CONCORD, N.C. — NASCAR and Charlotte Motor Speedway announced Tuesday a new-and-revised format for the 2017 edition of the Monster Energy NASCAR All-Star Race.
This year’s running of the $1 million invitational — featuring Monster Energy NASCAR Cup Series race winners from the past year, as well as former All-Star Race winners and former Cup Series champions competing full-time on the circuit — includes several changes that pay a nod to the 25th anniversary of the 1992 edition of the All-Star Race, dubbed ‘One Hot Night’.
The new format both rewards winning and incorporates a fascinating strategy component.
— The race will feature four stages (20 laps/20 laps/20 laps/10 laps), totaling 70 laps, an ode to the 1992 edition of the same distance.
— The winner of each of the first three stages will lock up a spot in the final stage, as long as they remain on the lead lap after the third stage.
— The cars with the best average finish in the first three stages will make up the remaining spots needed to fill the 10-car field for the final 10-lap stage. All other cars will be eliminated from contention.
— The remaining 10 cars will be lined up by average finish of the first three stages and given the option to pit. Their exit off pit road determines their starting order for the final stage, and the winner of the final 10-lap stage earns $1 million.
Crew chief strategy has been at a premium throughout the season so far, and that won’t change in the All-Star Race, thanks to a special set of softer tires. Each team will have one set of soft tires available to use at their discretion.
A softer tire provides the car with more grip and, thus, extra speed. But there’s a catch: any teams that choose to put on their softer tires to start the final stage must start behind those that choose regular tires.
“The Monster Energy All-Star Race is designed to be fun for fans, showcasing the best drivers and race teams in NASCAR,” said Steve O’Donnell, NASCAR executive vice president and chief racing development officer. “With the effort that Goodyear has put into this race with multiple tire compounds, I am excited to see how the stages play out, especially the final 10-car, 10-lap sprint to the checkered flag.”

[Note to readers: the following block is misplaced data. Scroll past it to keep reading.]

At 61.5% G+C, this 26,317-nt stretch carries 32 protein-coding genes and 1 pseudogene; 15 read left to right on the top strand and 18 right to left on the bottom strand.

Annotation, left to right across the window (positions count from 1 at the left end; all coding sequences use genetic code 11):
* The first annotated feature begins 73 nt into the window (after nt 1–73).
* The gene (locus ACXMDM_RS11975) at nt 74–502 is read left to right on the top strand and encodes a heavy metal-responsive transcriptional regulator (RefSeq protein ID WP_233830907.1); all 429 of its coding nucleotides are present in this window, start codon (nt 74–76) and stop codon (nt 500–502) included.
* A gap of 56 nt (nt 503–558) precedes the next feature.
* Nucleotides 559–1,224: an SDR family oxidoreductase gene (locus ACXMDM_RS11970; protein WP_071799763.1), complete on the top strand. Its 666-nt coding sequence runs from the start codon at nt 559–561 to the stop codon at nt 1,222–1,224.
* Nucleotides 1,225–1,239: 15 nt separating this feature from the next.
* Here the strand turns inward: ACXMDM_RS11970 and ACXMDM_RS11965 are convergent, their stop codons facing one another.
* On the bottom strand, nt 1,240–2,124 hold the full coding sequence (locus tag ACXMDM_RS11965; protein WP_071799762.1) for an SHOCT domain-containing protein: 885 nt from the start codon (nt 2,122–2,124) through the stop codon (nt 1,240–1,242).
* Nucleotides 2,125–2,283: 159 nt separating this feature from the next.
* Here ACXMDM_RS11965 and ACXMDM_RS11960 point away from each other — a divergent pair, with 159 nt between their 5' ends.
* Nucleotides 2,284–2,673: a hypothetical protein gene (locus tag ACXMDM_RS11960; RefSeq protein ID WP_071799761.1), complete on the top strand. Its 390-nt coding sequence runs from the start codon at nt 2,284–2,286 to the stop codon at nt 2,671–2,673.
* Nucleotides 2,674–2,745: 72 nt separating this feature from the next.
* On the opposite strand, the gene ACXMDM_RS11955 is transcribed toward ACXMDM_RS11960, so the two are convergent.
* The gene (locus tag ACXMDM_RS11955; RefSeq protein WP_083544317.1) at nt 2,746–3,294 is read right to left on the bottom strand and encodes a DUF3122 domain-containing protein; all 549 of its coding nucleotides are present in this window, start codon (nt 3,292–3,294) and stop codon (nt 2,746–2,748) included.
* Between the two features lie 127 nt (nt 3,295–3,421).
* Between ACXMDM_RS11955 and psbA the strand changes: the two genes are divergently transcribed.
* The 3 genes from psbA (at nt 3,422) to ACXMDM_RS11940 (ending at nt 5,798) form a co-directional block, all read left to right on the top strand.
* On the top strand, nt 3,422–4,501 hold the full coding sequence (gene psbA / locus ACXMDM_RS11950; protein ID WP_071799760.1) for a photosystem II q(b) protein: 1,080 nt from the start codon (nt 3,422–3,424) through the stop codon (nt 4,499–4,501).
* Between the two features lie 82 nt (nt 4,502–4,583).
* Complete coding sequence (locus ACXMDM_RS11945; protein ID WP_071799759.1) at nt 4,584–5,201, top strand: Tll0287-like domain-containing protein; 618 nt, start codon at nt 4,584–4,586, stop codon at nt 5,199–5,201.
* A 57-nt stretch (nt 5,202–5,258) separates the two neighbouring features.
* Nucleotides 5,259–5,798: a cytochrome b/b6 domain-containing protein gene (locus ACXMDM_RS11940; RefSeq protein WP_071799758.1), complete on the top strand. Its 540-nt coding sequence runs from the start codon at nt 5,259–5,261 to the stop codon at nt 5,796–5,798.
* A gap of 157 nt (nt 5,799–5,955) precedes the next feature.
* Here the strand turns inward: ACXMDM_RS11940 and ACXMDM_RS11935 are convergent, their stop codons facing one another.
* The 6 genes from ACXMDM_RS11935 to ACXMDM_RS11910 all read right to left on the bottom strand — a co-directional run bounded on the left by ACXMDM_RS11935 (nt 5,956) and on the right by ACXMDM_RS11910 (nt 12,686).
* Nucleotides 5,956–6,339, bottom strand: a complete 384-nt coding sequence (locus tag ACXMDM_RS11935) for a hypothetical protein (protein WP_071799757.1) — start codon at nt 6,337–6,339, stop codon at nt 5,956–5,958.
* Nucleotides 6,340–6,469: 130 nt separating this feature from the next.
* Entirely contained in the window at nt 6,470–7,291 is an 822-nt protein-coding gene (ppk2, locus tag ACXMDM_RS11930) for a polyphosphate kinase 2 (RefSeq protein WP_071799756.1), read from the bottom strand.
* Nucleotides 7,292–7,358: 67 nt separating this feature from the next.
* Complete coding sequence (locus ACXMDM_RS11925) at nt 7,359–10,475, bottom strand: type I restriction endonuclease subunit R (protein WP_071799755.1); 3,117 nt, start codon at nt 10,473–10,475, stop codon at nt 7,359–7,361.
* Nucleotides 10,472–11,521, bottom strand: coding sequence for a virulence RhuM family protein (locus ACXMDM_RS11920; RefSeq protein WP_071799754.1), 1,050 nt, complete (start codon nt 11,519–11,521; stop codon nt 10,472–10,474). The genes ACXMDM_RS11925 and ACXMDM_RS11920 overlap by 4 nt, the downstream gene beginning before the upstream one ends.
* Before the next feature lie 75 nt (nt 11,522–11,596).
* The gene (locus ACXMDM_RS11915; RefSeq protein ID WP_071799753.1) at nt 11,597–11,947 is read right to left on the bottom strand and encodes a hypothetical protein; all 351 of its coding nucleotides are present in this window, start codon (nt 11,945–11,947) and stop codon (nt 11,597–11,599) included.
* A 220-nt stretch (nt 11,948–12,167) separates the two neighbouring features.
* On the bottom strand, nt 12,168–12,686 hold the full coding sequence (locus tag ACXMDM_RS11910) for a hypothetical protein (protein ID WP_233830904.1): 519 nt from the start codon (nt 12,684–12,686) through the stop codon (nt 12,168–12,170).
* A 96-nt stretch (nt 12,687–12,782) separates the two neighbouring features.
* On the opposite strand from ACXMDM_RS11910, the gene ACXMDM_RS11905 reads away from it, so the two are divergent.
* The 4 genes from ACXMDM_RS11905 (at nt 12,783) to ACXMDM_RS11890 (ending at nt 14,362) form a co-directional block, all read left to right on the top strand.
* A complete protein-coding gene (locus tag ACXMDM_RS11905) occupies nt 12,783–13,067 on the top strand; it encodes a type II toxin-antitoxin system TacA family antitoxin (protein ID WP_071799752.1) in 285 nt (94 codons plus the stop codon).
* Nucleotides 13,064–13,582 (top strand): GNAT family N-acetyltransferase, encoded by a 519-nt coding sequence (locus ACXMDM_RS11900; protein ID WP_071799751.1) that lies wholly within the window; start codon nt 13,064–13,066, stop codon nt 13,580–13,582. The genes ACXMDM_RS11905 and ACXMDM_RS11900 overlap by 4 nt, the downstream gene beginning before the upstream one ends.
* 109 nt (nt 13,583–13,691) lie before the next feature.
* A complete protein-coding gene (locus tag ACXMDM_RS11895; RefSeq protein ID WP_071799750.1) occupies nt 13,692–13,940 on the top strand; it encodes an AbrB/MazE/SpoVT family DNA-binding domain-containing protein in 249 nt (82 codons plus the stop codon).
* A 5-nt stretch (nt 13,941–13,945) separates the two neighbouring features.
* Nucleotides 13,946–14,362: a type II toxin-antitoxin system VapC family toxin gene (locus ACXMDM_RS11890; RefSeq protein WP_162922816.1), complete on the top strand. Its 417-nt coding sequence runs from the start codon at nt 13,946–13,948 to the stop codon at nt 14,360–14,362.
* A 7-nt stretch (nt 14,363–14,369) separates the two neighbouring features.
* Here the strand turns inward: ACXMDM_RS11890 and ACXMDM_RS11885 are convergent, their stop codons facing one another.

“The Monster Energy NASCAR All-Star Race is etched in the history of our sport for the most memorable moments, trend-setting innovation and big-money payouts,” added Marcus Smith, president and general manager of Charlotte Motor Speedway. “This new 70-lap format pays tribute to the 25th anniversary of ‘One Hot Night’ while pushing the drivers to the brink of insanity with the chances they’ll take to win $1 million. I’m as ready as our fans for a May 20 Saturday night shootout where only a daredevil behind the wheel truly has a shot at Victory Lane.”
Qualifying for the main event, which returns to Friday night, will again include the wildly popular ‘no speed limit’ four-tire pit stop. Each team will have three timed laps, one of which will include a mandatory four-tire pit stop with no pit-road speed limits enforced.
The five quickest teams will advance to the final round of qualifying to determine starting positions one through five. The team that completes the fastest stop will earn the Pit Crew Competition Award.
The Monster Energy Open will occur Saturday evening prior to the Monster Energy All-Star Race and will include three stages (20 laps/20 laps/10 laps). The winner of each stage will earn a spot in the all-star race. The Monster Energy Open field will be set by two rounds of traditional knock-out qualifying.
Drivers who have already clinched an All-Star Race berth include Chris Buescher, Kurt Busch, Kyle Busch, Dale Earnhardt Jr., Denny Hamlin, Kevin Harvick, Jimmie Johnson, Kasey Kahne, Matt Kenseth, Brad Keselowski, Kyle Larson, Joey Logano, Jamie McMurray, Ryan Newman and Martin Truex Jr.
Those who have not earned a spot by the time All-Star weekend rolls around can still lock themselves into the show by either winning a stage of the Monster Energy Open or by winning the Fan Vote.
CREDIT: Charlotte Motor Speedway